Only Anecdotal

No numbers, just stories

It Won’t Happen to Me

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Then they came for me
and there was no one left to speak out for me. (Martin Niemöller)

Last week was a rough one in the trenches. I had a short week, but found myself shaking my head again and again at the distinct tragedies I was watching.

Now, everything I write here is based on my own experiences, and not on any sort of surveys or data I have collected over time. But usually, I find later that the trends I see are real (most recently, my obsession with outpatient observation status increasing in hospitals over the last three years was substantiated).

But I have to say, judging from the sheer number of people I see, and from the increasingly dire circumstances they find themselves in, the healthcare crisis has hit levels I never imagined.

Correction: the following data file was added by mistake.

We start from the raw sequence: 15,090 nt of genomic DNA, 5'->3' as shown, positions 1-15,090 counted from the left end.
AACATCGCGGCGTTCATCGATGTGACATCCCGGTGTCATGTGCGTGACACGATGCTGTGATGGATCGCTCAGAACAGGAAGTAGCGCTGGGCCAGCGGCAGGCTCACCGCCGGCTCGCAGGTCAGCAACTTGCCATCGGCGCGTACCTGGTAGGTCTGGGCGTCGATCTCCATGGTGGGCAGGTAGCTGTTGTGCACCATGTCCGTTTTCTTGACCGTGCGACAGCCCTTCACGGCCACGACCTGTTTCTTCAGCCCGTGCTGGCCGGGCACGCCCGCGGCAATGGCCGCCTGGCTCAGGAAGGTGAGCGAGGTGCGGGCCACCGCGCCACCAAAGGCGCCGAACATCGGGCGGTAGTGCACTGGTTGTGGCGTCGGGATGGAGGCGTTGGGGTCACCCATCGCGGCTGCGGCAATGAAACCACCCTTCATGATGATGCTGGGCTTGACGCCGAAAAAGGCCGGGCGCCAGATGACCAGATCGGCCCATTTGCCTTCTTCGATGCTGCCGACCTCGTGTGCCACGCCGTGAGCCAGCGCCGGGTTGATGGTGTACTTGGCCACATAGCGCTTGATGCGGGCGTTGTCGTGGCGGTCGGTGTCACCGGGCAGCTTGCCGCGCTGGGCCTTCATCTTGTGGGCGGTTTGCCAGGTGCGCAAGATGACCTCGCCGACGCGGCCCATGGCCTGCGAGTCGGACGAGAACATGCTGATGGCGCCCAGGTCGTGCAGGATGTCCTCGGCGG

I think it is far worse than most people think, because most of the people who are in real trouble are completely invisible. Or, more exactly, they are inside, and isolated, either in hospitals or nursing homes, or in their own homes–provided they still have homes–which they rarely leave. Or they are in shelters, hidden because they are in places that no one wants to go. It is sure that we all know someone–a family member, friend or just an acquaintance–who has lost everything after an illness or disability. The problem is only getting worse.

I write today, on the eve of a Supreme Court decision, with a great feeling to continue the advocacy. But at the same time, I am aware of the Cassandra effect. Do we believe that this is real? Do we want to?



Written by Only Anecdotal

18 Jun 2012 at 10:11pm

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